Day 66

Brooklyn Refuses to Silence ‘Abdu’l-Bahá

Churches in Brooklyn take action in response to the ongoing controversy on ‘Abdu’l-Bahá and the Episcopal Church.

Brooklyn in 1908. Library of Congress / Bain Collection


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Day 66
June 15, 1912 Brooklyn, NY

Brooklyn Refuses to Silence ‘Abdu’l-Bahá

Churches in Brooklyn take action in response to the ongoing controversy on ‘Abdu’l-Bahá and the Episcopal Church.

THE CONTROVERSY JUST WOULDN’T go away. The Reverend Percy Stickney Grant had started it all by seating ‘Abdu’l-Bahá in the Bishop’s chair at his Episcopal Church of the Ascension on April 14. It was now June, but the Churchman, the official publication of the Episcopal Church, seemed determined to flog the subject to death.

Reverend John H. Melish had written to the Churchman to defend Grant. The teachings of ‘Abdu’l-Bahá, Melish argued, were essentially Christian, and that ‘Abdu’l-Bahá, himself, was “‘by nature Christian,’ as his whole doctrine is that of love.” On June 13, the Church’s response showed up in the daily edition of the Independent.

“The question is,” The Churchman had printed, “What is the law of the Church, not, What is the character of Abdul Baha or the nature of his teaching.”

The Independent agreed. “Dr. Melish cannot defend himself,” its columnist wrote, “except by the bold reply of Peter to the Sanhedrim which forbade him to preach in the temple.” The Independent seemed to be saying that Episcopal pastors who welcomed ‘Abdu’l-Bahá to their churches could only justify it if they were willing to claim that ‘Abdu’l-Bahá was equal to Christ.

But Brooklyn’s churches didn’t see it that way at all. John Howard Melish was one of their own. He was the Rector of the Church of the Holy Trinity, an Episcopal Church on the northwest corner of Clinton and Montague Streets in Brooklyn Heights, a short walk west from Columbus Park and just south of the Brooklyn Bridge. The surrounding churches made their response clear on Sunday, June 16, 1912.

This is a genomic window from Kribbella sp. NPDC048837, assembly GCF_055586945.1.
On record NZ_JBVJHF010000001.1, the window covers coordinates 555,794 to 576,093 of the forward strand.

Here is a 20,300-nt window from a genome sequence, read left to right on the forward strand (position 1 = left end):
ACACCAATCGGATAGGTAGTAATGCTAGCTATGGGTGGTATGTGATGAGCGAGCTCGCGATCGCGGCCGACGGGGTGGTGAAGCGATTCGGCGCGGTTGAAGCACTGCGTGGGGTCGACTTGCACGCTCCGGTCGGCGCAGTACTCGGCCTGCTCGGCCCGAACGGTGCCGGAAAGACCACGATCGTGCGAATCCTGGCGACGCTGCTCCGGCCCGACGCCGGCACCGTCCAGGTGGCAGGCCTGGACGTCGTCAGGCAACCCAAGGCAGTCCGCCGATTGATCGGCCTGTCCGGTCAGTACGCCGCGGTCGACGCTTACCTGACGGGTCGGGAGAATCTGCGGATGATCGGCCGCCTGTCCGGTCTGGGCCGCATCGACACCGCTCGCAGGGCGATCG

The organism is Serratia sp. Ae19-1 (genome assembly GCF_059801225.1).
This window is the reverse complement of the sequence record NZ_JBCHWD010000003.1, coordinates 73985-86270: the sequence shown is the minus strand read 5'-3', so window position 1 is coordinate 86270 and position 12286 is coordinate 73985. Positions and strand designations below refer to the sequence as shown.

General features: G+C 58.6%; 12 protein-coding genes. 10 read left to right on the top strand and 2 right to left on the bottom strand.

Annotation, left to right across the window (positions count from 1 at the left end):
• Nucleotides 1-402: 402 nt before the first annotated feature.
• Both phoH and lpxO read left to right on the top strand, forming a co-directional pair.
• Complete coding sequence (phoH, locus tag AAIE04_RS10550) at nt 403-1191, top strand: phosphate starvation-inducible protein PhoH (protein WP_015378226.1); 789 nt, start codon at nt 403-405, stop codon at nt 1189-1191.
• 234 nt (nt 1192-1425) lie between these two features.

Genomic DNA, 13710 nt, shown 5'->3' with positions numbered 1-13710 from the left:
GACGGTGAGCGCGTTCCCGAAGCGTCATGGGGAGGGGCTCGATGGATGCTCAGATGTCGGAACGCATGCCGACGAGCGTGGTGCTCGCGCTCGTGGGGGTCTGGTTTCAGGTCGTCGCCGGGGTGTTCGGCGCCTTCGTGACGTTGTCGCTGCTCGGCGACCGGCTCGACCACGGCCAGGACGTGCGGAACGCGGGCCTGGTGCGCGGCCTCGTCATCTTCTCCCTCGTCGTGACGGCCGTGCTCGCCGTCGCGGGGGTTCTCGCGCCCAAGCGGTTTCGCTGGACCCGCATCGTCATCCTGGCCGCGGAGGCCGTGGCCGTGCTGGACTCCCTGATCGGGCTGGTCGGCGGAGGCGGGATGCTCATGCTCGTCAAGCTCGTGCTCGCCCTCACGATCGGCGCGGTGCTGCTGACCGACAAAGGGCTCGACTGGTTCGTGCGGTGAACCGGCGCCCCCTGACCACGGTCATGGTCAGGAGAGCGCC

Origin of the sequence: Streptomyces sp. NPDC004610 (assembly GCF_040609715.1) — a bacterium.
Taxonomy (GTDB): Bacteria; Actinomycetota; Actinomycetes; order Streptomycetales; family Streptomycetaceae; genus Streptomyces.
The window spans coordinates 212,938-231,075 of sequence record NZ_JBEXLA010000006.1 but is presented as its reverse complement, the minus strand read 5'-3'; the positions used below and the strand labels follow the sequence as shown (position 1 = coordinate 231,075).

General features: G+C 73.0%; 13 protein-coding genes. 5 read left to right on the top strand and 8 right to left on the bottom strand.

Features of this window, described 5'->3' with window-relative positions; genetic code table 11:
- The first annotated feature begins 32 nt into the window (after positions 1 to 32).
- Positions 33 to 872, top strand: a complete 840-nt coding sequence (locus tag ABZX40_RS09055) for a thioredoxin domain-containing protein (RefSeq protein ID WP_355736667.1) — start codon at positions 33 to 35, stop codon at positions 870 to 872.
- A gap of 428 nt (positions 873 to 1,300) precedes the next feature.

Just before 11:00 a.m., ‘Abdu’l-Bahá pulled up in his carriage to the Fourth Unitarian Church on Beverley Road in Flatbush, southeast of Prospect Park. The church had posted a large sign outside in bold letters:


Later that afternoon, ‘Abdu’l-Bahá addressed the congregation at a second church in Brooklyn. When the Rev. Dr. S. Parkes Cadman welcomed ‘Abdu’l-Bahá to his Central Congregational Church at 25 Hancock Street, he made sure that no one among the congregation could mistake his own position on the issue.

Rev. Samuel Parkes Cadman, rector of Brooklyn’s Central Congregational Church, in 1910. Wikimedia Commons

“I should like to say,” he emphasized at the outset, “that it is with great pleasure I ask Abdul-Baha to speak to us tonight.”

“Christian people,” he told his congregation, “can afford to be absolutely free, not tolerant — I do not care for that word — but free and catholic in their extension of liberty and courtesy to other people.”

For Cadman, it wasn’t merely religious regulations that should determine if ‘Abdu’l-Bahá should be invited to speak in a Christian Church, but the Christian spirit of charity.

“Abdul-Baha our Elder Brother comes to us from the far East which has always been the birthplace of the world’s great religions . . . and I will leave you in the hands of this visitor whom we are proud to have with us.”

In tomorrow’s feature: ‘Abdu’l-Bahá addresses the Central Congregational Church in Brooklyn, and tackles the controversy head on.